A lifetime of lost playlists: Part 1 - Pump up the volume
Format-driven changes in my music consumption over thirty years
Nowadays we are surrounded by 'attention' data about music. Amazon tells us that other people who bought the same music as us also liked something else. The iTunes music store gauges the relative popularity of tracks from an artist. Last FM allows us to let all our Facebook friends know what we've just been listening to - however embarrassing it might be.
And we miss it when it isn't there. When I left the UK in December 2005, my PC remained in bubble-wrap in London for 15 months, so I didn't get to synch my iPod with iTunes very often. In some ways this was very bad, because if, as on one occasion, Apple's DRM screwed up during the synch, I didn't get to listen to some of my purchased music until I returned to the UK again to sort it out.
In other ways, though, this was great, because every time I did synchronize it, I got a really good snapshot of what I'd listened to in the previous couple of months. I usually took a copy of the library file which included the play count information, and had a mess around with it in Excel to see what was rising or falling in popularity.
More than anything though, having that detailed play count for everything I'd listened to in the last two years showed up the lack of information I have about the previous 30-odd years of my listening history.
I really wish there was an XML file that detailed my listening habits from 'the year dot'.
And what a complex set of data it would be.
The way that I have assembled what we now call 'playlists', and the way I have organised my music listening has radically changed in my lifetime. This is not only due to me growing up and becoming more aware as a consumer, but also due to the different formats and different types of metadata that have been associated with music in the thirty-plus years that I have had an interest in it.
Back in 2006, one of my ex-colleagues Dan Hill wrote an excellent essay - New Musical Experiences - that emphasised some of the detail that we have lost along the way. The transition from 12" vinyl rock'n'roll album sleeves to virtual bits'n'bytes has been disruptive in terms of the information that accompanied a musical release.
Music purchased via the likes of eMusic, 7Digital or the iTunes store comes equipped with a plethora of metadata. Some of it is intrinsic, like the track length, whilst some of the data fields add value, like digital sleeve artwork or information about the composer. However, none of our mp3 or AAC files come with sleeve-notes or essays extolling the virtues of the encoded track.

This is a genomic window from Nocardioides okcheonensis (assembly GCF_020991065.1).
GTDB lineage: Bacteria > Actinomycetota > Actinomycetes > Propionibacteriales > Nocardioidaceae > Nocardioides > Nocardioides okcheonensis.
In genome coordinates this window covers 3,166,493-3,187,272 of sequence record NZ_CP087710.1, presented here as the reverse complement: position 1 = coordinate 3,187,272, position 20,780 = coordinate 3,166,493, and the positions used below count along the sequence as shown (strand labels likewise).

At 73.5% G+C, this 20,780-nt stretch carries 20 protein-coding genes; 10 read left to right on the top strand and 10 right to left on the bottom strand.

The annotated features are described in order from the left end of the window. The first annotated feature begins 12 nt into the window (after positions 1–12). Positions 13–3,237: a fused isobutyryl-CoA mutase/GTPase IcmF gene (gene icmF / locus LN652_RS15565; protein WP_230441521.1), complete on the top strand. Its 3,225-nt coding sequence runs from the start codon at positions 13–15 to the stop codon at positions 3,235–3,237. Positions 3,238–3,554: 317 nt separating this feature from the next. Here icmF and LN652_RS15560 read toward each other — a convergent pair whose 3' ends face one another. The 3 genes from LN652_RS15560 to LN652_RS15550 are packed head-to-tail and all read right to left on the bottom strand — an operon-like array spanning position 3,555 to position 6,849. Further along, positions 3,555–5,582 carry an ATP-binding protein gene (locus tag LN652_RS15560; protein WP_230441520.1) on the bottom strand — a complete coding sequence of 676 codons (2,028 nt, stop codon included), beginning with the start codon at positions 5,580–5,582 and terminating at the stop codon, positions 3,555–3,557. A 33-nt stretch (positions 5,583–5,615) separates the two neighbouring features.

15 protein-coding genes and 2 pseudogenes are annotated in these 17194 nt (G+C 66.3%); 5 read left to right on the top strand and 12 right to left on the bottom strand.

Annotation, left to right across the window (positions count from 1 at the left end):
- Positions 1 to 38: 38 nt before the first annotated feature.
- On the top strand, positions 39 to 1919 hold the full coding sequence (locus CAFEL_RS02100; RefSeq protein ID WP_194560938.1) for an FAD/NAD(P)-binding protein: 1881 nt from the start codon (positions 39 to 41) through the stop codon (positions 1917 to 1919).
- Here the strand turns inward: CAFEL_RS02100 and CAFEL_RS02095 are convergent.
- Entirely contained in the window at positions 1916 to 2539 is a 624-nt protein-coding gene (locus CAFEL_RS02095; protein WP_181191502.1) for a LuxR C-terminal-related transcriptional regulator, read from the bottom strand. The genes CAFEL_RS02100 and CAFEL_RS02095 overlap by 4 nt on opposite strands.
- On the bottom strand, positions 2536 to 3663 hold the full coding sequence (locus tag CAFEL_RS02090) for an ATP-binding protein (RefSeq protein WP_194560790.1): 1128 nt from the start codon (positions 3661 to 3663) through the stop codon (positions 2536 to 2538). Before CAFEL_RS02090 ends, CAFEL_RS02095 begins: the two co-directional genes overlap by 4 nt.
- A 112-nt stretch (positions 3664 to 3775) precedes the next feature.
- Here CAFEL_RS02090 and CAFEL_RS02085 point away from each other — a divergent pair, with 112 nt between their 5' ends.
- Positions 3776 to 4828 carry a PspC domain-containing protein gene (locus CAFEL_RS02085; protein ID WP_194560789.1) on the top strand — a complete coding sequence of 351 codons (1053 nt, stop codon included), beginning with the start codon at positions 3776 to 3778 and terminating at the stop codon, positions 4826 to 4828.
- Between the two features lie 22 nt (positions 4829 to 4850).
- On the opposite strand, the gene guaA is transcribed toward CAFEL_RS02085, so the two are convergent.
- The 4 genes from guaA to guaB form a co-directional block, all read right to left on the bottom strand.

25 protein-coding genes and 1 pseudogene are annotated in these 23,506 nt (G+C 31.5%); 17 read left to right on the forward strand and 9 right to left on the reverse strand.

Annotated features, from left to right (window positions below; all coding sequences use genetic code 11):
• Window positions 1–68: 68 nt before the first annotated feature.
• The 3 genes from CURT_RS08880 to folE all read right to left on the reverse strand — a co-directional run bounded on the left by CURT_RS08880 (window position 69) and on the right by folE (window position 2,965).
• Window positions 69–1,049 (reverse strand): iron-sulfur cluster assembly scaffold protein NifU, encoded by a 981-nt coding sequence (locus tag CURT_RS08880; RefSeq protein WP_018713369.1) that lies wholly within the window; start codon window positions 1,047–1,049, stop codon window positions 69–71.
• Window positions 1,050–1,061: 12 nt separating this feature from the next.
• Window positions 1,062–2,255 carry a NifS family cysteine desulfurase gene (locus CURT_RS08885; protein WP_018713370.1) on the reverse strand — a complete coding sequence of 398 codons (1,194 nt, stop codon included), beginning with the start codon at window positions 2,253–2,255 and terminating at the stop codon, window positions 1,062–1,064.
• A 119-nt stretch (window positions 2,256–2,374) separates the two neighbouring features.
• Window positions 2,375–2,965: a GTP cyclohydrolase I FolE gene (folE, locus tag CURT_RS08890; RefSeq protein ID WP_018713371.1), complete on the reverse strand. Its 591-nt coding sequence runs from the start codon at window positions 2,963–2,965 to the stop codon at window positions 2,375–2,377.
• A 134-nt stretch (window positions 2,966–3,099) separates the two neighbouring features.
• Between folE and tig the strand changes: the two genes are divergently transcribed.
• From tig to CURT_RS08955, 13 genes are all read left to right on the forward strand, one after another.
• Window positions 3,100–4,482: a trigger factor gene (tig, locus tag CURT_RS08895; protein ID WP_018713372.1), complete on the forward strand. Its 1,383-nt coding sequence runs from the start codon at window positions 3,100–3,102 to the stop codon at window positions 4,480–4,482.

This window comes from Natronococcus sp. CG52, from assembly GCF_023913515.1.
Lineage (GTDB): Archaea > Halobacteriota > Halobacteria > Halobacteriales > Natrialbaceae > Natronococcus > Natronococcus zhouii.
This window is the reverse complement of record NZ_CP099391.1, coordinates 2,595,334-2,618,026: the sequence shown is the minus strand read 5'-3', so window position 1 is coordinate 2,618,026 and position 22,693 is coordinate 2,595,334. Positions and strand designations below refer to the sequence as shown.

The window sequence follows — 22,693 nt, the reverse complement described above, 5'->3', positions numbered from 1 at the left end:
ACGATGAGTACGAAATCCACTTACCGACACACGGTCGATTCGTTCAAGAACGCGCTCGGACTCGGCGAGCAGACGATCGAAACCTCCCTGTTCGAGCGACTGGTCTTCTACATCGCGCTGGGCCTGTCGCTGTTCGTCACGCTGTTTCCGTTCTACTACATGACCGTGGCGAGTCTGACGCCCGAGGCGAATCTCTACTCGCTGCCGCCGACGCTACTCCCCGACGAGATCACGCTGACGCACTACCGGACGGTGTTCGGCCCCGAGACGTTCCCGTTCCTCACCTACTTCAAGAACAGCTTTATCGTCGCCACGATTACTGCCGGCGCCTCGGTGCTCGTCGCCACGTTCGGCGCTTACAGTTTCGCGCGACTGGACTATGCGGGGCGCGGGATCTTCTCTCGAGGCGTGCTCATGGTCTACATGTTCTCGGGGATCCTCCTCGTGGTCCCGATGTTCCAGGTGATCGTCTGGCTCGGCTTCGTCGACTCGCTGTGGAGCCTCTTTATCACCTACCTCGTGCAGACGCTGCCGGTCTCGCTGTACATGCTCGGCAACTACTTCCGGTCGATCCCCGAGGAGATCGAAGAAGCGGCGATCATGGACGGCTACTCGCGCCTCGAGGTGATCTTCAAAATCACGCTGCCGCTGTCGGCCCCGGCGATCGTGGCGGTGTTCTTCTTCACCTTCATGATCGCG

The new volume control
When you used to talk about 'volume control' in the sense of music, it was associated with how loudly you could annoy your parents or neighbours. Nowadays it is more likely to refer to the sheer volume of digital media in your possession.
At the end of March 2007 I had 15,741 tracks in the iTunes library on my PC, of which I had played 4,084 at least once. That represents 25.9% of the titles, or just a shade over a quarter of the tracks. Meaning that, according to iTunes, I had never listened to around three-quarters of my collection.
I'd taken the time to rate 2,680 tracks. Yet, again, according to iTunes, of the tracks that I had rated, I had never played 38% of them.
Rating has become the new "volume control" for music consumption. With a library that large, rating songs allows us to narrow down what we actually want to hear, rather than what we simply want to have.
Now, despite what those figures say, it isn't the case that I've bought, borrowed or stolen 11,657 songs without ever hearing them - although for sure some of them I have never heard. What it mostly means is that these songs are tracks that I haven't played since I first started using my iPod / iTunes combo in 2005.
iTunes comes pre-equipped with a dynamic playlist that keeps a track of your 'most listened to' songs. I got to thinking about what that list would look like if it really was counting my 'most listened to' songs of all time - would there be tracks and bands that I would never be able to dislodge from the top spots, simply because I had played them so much in my youth?
So, in the next part of this series, I want to examine how I experienced and controlled the music I listened to in my very formative years.
 Trent Reznor has experimented with this though, delivering individual track artwork and accompanying PDF documentation with digital Nine Inch Nails releases like 'Ghosts' and 'The Slip' [Return to article]